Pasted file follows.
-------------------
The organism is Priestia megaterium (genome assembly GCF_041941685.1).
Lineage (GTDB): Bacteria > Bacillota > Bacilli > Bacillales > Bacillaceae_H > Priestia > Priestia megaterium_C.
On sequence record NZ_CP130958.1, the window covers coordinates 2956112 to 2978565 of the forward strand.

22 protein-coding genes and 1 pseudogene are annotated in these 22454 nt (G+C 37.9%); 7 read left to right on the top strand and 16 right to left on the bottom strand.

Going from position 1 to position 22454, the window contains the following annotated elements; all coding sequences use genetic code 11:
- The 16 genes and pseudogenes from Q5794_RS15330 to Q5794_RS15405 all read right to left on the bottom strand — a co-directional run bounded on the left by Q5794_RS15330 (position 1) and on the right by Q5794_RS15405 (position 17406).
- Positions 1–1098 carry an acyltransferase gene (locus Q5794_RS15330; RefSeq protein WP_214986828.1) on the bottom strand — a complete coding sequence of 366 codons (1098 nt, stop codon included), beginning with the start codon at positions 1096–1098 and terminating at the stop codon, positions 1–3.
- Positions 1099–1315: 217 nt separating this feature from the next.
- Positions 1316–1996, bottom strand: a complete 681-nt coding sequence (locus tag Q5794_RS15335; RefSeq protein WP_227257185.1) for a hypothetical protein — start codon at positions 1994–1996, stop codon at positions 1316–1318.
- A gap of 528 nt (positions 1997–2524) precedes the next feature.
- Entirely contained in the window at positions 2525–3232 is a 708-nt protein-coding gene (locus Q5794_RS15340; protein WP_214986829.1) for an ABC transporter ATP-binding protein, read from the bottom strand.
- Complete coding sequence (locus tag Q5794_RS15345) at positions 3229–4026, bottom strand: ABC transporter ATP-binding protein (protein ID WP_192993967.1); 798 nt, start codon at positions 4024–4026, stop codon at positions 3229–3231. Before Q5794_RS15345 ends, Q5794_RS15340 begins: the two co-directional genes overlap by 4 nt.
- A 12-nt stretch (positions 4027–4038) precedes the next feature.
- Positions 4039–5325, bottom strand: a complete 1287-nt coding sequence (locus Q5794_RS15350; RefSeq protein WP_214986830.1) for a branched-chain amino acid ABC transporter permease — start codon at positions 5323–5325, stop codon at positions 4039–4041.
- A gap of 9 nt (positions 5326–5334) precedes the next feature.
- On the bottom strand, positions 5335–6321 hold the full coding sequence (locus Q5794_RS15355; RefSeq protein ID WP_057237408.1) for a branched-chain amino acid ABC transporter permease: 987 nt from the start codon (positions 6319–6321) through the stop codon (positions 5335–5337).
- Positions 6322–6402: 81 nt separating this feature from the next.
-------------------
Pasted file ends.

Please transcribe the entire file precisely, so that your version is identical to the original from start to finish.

The organism is Priestia megaterium (genome assembly GCF_041941685.1).
Lineage (GTDB): Bacteria > Bacillota > Bacilli > Bacillales > Bacillaceae_H > Priestia > Priestia megaterium_C.
On sequence record NZ_CP130958.1, the window covers coordinates 2956112 to 2978565 of the forward strand.

22 protein-coding genes and 1 pseudogene are annotated in these 22454 nt (G+C 37.9%); 7 read left to right on the top strand and 16 right to left on the bottom strand.

Going from position 1 to position 22454, the window contains the following annotated elements; all coding sequences use genetic code 11:
- The 16 genes and pseudogenes from Q5794_RS15330 to Q5794_RS15405 all read right to left on the bottom strand — a co-directional run bounded on the left by Q5794_RS15330 (position 1) and on the right by Q5794_RS15405 (position 17406).
- Positions 1–1098 carry an acyltransferase gene (locus Q5794_RS15330; RefSeq protein WP_214986828.1) on the bottom strand — a complete coding sequence of 366 codons (1098 nt, stop codon included), beginning with the start codon at positions 1096–1098 and terminating at the stop codon, positions 1–3.
- Positions 1099–1315: 217 nt separating this feature from the next.
- Positions 1316–1996, bottom strand: a complete 681-nt coding sequence (locus tag Q5794_RS15335; RefSeq protein WP_227257185.1) for a hypothetical protein — start codon at positions 1994–1996, stop codon at positions 1316–1318.
- A gap of 528 nt (positions 1997–2524) precedes the next feature.
- Entirely contained in the window at positions 2525–3232 is a 708-nt protein-coding gene (locus Q5794_RS15340; protein WP_214986829.1) for an ABC transporter ATP-binding protein, read from the bottom strand.
- Complete coding sequence (locus tag Q5794_RS15345) at positions 3229–4026, bottom strand: ABC transporter ATP-binding protein (protein ID WP_192993967.1); 798 nt, start codon at positions 4024–4026, stop codon at positions 3229–3231. Before Q5794_RS15345 ends, Q5794_RS15340 begins: the two co-directional genes overlap by 4 nt.
- A 12-nt stretch (positions 4027–4038) precedes the next feature.
- Positions 4039–5325, bottom strand: a complete 1287-nt coding sequence (locus Q5794_RS15350; RefSeq protein WP_214986830.1) for a branched-chain amino acid ABC transporter permease — start codon at positions 5323–5325, stop codon at positions 4039–4041.
- A gap of 9 nt (positions 5326–5334) precedes the next feature.
- On the bottom strand, positions 5335–6321 hold the full coding sequence (locus Q5794_RS15355; RefSeq protein ID WP_057237408.1) for a branched-chain amino acid ABC transporter permease: 987 nt from the start codon (positions 6319–6321) through the stop codon (positions 5335–5337).
- Positions 6322–6402: 81 nt separating this feature from the next.